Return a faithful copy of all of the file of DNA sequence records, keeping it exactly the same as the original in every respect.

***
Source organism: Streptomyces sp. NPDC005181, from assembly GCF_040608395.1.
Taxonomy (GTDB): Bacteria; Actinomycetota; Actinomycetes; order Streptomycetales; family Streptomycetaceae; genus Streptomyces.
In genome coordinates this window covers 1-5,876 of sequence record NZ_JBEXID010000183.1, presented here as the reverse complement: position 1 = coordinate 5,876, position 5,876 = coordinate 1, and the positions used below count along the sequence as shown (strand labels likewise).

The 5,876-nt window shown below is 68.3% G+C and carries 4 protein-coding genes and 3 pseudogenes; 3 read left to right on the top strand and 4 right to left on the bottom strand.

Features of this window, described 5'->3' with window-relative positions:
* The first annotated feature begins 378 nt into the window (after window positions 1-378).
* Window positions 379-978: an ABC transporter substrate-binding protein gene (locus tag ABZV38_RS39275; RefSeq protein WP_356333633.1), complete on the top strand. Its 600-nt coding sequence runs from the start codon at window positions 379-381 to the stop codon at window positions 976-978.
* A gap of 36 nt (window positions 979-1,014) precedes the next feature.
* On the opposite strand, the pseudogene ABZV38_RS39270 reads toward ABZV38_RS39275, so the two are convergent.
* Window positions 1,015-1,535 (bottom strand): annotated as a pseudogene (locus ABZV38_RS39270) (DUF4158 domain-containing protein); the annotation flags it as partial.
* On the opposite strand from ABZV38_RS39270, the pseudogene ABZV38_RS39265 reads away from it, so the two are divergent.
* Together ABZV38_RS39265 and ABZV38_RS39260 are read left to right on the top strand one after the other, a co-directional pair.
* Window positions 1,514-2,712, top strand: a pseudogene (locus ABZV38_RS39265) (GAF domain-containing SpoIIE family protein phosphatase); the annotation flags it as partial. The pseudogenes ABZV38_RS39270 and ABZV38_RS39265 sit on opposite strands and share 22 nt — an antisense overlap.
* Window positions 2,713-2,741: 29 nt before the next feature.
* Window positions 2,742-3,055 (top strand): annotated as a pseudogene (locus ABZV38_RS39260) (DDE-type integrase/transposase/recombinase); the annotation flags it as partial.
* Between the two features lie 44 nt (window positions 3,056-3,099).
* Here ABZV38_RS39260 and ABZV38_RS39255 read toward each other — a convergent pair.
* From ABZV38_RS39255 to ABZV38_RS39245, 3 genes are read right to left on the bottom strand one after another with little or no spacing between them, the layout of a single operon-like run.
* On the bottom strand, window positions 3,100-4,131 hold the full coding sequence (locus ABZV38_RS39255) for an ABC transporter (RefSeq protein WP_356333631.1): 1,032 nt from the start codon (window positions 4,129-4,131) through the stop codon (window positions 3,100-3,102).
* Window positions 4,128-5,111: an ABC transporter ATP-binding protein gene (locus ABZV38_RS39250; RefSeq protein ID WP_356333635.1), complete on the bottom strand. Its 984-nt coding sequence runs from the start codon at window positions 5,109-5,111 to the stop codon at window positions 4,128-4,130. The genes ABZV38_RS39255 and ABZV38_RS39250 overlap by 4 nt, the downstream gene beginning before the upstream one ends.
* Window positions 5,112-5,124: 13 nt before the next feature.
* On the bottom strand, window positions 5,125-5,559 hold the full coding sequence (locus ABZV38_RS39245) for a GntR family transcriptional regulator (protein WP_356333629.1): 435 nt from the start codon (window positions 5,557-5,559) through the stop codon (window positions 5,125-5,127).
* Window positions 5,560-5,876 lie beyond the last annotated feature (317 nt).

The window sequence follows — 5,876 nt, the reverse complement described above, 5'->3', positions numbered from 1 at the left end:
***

Source organism: Streptomyces sp. NPDC005181, from assembly GCF_040608395.1.
Taxonomy (GTDB): Bacteria; Actinomycetota; Actinomycetes; order Streptomycetales; family Streptomycetaceae; genus Streptomyces.
In genome coordinates this window covers 1-5,876 of sequence record NZ_JBEXID010000183.1, presented here as the reverse complement: position 1 = coordinate 5,876, position 5,876 = coordinate 1, and the positions used below count along the sequence as shown (strand labels likewise).

The 5,876-nt window shown below is 68.3% G+C and carries 4 protein-coding genes and 3 pseudogenes; 3 read left to right on the top strand and 4 right to left on the bottom strand.

Features of this window, described 5'->3' with window-relative positions:
* The first annotated feature begins 378 nt into the window (after window positions 1-378).
* Window positions 379-978: an ABC transporter substrate-binding protein gene (locus tag ABZV38_RS39275; RefSeq protein WP_356333633.1), complete on the top strand. Its 600-nt coding sequence runs from the start codon at window positions 379-381 to the stop codon at window positions 976-978.
* A gap of 36 nt (window positions 979-1,014) precedes the next feature.
* On the opposite strand, the pseudogene ABZV38_RS39270 reads toward ABZV38_RS39275, so the two are convergent.
* Window positions 1,015-1,535 (bottom strand): annotated as a pseudogene (locus ABZV38_RS39270) (DUF4158 domain-containing protein); the annotation flags it as partial.
* On the opposite strand from ABZV38_RS39270, the pseudogene ABZV38_RS39265 reads away from it, so the two are divergent.
* Together ABZV38_RS39265 and ABZV38_RS39260 are read left to right on the top strand one after the other, a co-directional pair.
* Window positions 1,514-2,712, top strand: a pseudogene (locus ABZV38_RS39265) (GAF domain-containing SpoIIE family protein phosphatase); the annotation flags it as partial. The pseudogenes ABZV38_RS39270 and ABZV38_RS39265 sit on opposite strands and share 22 nt — an antisense overlap.
* Window positions 2,713-2,741: 29 nt before the next feature.
* Window positions 2,742-3,055 (top strand): annotated as a pseudogene (locus ABZV38_RS39260) (DDE-type integrase/transposase/recombinase); the annotation flags it as partial.
* Between the two features lie 44 nt (window positions 3,056-3,099).
* Here ABZV38_RS39260 and ABZV38_RS39255 read toward each other — a convergent pair.
* From ABZV38_RS39255 to ABZV38_RS39245, 3 genes are read right to left on the bottom strand one after another with little or no spacing between them, the layout of a single operon-like run.
* On the bottom strand, window positions 3,100-4,131 hold the full coding sequence (locus ABZV38_RS39255) for an ABC transporter (RefSeq protein WP_356333631.1): 1,032 nt from the start codon (window positions 4,129-4,131) through the stop codon (window positions 3,100-3,102).
* Window positions 4,128-5,111: an ABC transporter ATP-binding protein gene (locus ABZV38_RS39250; RefSeq protein ID WP_356333635.1), complete on the bottom strand. Its 984-nt coding sequence runs from the start codon at window positions 5,109-5,111 to the stop codon at window positions 4,128-4,130. The genes ABZV38_RS39255 and ABZV38_RS39250 overlap by 4 nt, the downstream gene beginning before the upstream one ends.
* Window positions 5,112-5,124: 13 nt before the next feature.
* On the bottom strand, window positions 5,125-5,559 hold the full coding sequence (locus ABZV38_RS39245) for a GntR family transcriptional regulator (protein WP_356333629.1): 435 nt from the start codon (window positions 5,557-5,559) through the stop codon (window positions 5,125-5,127).
* Window positions 5,560-5,876 lie beyond the last annotated feature (317 nt).

The window sequence follows — 5,876 nt, the reverse complement described above, 5'->3', positions numbered from 1 at the left end: